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This rare and exceptionally large painted tjurunga, or sacred board, has its front covered with an incised geometric décor, painted over with a long sinuous line representing the journey of a great mythological hero dating from the time of creation. The circle and dot motifs placed symmetrically on either side of the line are mnemotechnical devices indicating places and times during the journey at which the deity slept, gave battle to occult forces, dug for water, encountered strange beings and witnessed magical or religious events. The rear of this tjurunga is beautifully adzed. A natural split at the top of the board shows a native repair with two drilled holes for strapping. The board was carved with non-metal tools.

The size and paintwork of this tjurunga place it amongst the greatest of the Aboriginal sacred art works. Personal tjurunga are usually rather small, not more than 50 or 60 centimetres long. The largest examples only very rarely exceed 2 meters in length, they are clan tjurunga and are presented to the young initiates during the manhood ceremonies. In essence the tjurunga is the story of the clan's genesis. Tjurunga of this size, age, and religious importance are extremely rare in collections outside of Australia.

A similar example sold by Galerie Meyer in 1994 belonged to a group of important clan tjurunga that were field-catalogued by the ethnologist N.B. Tindale of the South Australian Museum in 1934. The group of tjurunga was delivered to the museum by the clan elders around 1950 for safe-keeping, but a small part was not inventoried into the museum's collection and ended up in private hands.

Tjurunga are sacred aboriginal objects in stone or wood that are possessed by private or group owners, together with the legends, chants, and ceremonies associated with them. These items are generally oblong pieces of polished stone or wood. Some of them have hair or string strung through them, and hence some Europeans named them "bull roarers." Upon each tjurunga is a totem of the group to which it belongs. Tjurunga are highly sacred, in fact, they are considered so sacred that traditionally only a few people were able to see them and aboriginals believe it sacrilegious to post a picture of them. The name "churinga" is normally a noun, but can also be used as an adjective meaning "sacred."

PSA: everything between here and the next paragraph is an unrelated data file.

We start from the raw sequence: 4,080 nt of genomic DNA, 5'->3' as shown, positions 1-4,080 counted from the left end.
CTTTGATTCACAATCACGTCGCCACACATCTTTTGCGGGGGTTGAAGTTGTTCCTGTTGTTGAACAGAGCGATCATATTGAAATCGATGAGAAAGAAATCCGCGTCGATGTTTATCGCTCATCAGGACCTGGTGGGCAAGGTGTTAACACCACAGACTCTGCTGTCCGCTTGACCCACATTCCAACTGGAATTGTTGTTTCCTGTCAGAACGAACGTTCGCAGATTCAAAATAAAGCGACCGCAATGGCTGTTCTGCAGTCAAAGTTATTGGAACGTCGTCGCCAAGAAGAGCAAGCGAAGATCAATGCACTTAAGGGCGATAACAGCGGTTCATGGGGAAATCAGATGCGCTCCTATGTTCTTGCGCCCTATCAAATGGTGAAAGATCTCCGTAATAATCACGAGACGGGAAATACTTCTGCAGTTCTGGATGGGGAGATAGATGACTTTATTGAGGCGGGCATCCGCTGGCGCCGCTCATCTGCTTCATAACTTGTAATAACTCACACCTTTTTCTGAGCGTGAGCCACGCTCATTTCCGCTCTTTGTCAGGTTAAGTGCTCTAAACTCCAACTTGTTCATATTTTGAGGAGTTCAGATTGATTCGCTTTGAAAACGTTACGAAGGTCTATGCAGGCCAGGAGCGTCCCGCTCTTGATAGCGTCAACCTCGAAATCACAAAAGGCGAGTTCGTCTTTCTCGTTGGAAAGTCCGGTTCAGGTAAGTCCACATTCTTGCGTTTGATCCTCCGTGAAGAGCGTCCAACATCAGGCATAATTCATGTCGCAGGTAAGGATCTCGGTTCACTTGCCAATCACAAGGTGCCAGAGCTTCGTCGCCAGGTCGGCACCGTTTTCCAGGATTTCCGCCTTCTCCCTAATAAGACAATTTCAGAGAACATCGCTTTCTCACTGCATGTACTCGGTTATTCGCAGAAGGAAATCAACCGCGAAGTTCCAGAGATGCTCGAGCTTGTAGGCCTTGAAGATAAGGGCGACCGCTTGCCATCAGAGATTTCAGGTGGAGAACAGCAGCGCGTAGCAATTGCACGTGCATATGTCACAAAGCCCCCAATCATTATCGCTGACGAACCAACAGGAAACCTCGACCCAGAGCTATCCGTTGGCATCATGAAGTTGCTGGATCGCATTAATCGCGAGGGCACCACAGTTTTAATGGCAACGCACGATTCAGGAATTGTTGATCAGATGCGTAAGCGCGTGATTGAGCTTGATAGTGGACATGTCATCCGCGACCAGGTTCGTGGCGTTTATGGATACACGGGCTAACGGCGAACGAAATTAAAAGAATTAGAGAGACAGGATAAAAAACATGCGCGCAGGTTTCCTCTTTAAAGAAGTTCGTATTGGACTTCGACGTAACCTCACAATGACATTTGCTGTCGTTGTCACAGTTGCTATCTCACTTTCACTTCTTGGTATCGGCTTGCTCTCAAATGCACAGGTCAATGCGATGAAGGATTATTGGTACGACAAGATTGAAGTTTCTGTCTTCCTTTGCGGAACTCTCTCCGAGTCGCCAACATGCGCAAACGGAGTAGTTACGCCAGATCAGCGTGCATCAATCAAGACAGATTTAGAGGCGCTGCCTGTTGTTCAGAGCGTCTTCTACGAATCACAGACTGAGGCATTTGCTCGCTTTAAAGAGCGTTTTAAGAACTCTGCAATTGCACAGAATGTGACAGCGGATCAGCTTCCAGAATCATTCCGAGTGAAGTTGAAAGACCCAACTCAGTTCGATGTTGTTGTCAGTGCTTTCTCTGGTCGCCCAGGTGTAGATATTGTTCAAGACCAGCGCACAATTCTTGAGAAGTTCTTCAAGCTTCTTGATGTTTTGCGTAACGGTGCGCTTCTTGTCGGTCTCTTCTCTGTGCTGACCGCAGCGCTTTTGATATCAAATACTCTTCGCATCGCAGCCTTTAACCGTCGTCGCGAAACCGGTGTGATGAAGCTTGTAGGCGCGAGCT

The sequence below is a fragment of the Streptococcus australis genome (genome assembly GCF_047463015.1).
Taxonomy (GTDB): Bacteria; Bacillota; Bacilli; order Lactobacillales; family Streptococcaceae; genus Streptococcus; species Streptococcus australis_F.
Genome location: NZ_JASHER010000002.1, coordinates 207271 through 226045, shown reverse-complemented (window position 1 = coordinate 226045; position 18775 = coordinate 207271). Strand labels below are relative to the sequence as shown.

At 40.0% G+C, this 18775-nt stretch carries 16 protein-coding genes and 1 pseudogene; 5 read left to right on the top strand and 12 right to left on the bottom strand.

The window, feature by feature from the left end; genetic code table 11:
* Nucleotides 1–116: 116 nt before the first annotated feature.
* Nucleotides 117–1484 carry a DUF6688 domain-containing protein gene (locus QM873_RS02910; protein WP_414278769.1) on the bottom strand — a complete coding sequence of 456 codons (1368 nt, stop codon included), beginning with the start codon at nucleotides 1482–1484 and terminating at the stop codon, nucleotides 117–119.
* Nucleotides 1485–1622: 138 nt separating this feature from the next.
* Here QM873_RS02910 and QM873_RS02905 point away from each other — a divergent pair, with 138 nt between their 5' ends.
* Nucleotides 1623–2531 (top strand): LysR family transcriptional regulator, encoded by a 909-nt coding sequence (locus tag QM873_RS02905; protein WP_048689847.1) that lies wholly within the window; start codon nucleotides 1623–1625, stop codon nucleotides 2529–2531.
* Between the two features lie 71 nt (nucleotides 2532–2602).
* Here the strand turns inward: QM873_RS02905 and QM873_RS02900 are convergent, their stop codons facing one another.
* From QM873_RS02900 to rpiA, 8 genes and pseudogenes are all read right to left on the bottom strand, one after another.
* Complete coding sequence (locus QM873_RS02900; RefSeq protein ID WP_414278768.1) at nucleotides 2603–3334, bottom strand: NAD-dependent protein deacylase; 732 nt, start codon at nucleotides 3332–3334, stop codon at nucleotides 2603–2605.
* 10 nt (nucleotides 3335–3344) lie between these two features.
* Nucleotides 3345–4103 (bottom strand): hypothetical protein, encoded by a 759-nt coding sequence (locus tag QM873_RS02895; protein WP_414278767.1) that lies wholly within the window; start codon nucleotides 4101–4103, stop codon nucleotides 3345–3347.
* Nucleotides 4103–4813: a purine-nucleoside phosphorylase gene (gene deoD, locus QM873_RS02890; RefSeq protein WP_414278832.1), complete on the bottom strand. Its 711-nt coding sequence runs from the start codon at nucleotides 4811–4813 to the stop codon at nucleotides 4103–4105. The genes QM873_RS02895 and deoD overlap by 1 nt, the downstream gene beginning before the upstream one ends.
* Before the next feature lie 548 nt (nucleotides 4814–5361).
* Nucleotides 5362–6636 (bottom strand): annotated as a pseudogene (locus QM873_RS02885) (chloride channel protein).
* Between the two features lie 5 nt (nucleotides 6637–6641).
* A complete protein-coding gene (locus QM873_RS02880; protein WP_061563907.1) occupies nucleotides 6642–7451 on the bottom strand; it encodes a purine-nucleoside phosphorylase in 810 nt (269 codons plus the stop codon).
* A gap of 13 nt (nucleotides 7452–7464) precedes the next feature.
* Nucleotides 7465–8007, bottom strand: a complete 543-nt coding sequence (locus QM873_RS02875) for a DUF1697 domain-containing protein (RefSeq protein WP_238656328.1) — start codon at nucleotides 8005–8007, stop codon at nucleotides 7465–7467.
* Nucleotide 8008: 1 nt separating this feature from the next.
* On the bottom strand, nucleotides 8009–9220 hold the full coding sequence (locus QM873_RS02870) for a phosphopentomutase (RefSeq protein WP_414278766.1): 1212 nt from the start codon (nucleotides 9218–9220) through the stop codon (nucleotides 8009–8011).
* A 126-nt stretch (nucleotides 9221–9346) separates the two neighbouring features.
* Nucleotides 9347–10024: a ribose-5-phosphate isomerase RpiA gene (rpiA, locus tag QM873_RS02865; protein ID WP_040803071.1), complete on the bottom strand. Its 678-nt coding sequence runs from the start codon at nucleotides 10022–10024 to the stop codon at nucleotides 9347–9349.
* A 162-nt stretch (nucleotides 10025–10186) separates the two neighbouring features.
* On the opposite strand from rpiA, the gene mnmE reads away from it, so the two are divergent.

The term Tjurunga can be translated to mean something similar to secret and personal. With "tju" meaning "hidden", "secret", and "runga" meaning "that which is personal to me". Another translation suggests that "tju" means "great", "powerful", or "sacred" and that "runga" does not translate into personal ownership.

Before and during the early 20th century only initiated males were able to see or touch these sacred objects. Women and uninitiated males were not allowed to touch them or even see them, except from a far distance. The tjuringa were kept in a sacred location that was forbidden to the rest of the clan. Such myths emphasize the life-holding magical properties of these tjurunga. The ancestor regarded his tjurunga as portions of his own being; and was always anxious that strangers might come and rob him of the very essence of his life.


- BERNDT R.M. (ed.), Australian Aboriginal Art, London 1964.

- MCCARTHY F.D., Australian Aboriginal Decorative Art, Sydney 1956.

Object information

Hardwood, natural ochre and white pigments, with a crusty patina
Date and place:
Ooldea Area, South Australia, 18th - 19th century
Private collection J.B.D.G., Belgium, acquired from Anthony JP Meyer; Collection Anthony JP Meyer, Paris, before 2000; Private collection, New York.
2017: INTUITION, Palazzo Fortuny, Venice, Italy (May 13 - November 26).

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